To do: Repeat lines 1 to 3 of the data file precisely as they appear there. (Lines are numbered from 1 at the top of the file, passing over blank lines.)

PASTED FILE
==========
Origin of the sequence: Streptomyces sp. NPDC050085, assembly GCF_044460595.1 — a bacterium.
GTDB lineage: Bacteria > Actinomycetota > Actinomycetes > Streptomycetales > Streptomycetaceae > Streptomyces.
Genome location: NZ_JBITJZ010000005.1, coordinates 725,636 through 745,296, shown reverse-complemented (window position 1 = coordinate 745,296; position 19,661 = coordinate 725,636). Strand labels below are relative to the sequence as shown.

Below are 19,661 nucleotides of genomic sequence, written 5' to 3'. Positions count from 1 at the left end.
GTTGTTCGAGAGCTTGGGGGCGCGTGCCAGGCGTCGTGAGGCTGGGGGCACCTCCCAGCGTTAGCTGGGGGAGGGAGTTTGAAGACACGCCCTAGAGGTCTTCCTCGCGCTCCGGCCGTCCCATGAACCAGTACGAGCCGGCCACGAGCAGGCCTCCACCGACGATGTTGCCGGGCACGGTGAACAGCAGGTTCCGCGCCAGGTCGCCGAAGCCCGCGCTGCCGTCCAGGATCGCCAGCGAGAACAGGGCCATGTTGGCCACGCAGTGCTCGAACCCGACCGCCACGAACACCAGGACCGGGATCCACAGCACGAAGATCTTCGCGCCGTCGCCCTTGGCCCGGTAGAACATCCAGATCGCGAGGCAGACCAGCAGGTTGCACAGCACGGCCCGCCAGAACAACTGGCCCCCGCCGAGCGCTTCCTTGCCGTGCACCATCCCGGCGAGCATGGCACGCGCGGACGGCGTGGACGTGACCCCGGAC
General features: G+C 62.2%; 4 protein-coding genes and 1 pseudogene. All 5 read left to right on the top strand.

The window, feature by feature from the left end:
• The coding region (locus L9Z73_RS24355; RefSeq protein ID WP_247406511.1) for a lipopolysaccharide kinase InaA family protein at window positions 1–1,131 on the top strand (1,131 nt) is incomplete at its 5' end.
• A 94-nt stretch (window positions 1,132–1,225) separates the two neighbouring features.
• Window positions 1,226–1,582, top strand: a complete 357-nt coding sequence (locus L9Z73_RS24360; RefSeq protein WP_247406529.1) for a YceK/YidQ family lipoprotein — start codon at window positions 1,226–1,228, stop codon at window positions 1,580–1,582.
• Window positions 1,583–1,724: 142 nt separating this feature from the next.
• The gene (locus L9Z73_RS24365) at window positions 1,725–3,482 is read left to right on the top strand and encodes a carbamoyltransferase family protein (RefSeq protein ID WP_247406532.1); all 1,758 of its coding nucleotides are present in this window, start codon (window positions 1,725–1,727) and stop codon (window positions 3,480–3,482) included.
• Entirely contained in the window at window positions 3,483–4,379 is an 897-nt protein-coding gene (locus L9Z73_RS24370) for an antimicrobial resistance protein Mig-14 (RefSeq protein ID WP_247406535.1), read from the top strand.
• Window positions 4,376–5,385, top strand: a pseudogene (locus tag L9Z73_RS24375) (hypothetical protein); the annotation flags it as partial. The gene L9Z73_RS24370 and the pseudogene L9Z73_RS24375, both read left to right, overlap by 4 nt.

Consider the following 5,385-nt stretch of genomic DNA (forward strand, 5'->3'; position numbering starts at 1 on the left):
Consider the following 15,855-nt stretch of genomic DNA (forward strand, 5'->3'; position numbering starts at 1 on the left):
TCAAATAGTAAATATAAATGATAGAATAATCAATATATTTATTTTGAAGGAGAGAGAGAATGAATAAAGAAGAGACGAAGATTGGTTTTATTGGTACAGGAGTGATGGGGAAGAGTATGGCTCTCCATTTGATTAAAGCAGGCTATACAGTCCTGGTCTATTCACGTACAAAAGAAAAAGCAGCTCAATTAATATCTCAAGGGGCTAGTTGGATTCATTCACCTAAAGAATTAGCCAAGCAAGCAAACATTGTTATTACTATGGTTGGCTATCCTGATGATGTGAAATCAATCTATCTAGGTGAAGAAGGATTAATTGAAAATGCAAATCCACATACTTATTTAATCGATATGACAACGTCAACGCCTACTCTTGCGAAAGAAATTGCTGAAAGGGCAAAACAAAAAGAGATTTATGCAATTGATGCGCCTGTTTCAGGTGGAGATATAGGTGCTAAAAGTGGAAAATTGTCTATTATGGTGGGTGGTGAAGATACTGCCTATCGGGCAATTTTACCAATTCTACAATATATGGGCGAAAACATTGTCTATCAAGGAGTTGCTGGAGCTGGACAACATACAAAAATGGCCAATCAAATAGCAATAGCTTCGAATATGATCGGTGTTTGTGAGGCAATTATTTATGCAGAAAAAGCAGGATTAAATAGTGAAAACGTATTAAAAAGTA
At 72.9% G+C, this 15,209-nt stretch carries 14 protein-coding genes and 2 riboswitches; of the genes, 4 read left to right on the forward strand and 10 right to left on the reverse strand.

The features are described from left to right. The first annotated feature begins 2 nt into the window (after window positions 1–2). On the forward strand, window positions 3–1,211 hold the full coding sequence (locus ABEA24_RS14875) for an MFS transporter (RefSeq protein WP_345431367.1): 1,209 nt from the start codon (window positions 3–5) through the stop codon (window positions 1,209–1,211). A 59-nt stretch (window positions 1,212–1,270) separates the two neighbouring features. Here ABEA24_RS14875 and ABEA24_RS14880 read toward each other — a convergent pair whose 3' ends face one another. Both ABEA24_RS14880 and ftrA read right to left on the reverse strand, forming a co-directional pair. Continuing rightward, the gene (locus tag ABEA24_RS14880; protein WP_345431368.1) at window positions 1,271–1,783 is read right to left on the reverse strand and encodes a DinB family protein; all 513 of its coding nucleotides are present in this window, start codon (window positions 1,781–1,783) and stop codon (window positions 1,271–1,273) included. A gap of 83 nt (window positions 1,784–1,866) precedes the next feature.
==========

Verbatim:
Origin of the sequence: Streptomyces sp. NPDC050085, assembly GCF_044460595.1 — a bacterium.
GTDB lineage: Bacteria > Actinomycetota > Actinomycetes > Streptomycetales > Streptomycetaceae > Streptomyces.
Genome location: NZ_JBITJZ010000005.1, coordinates 725,636 through 745,296, shown reverse-complemented (window position 1 = coordinate 745,296; position 19,661 = coordinate 725,636). Strand labels below are relative to the sequence as shown.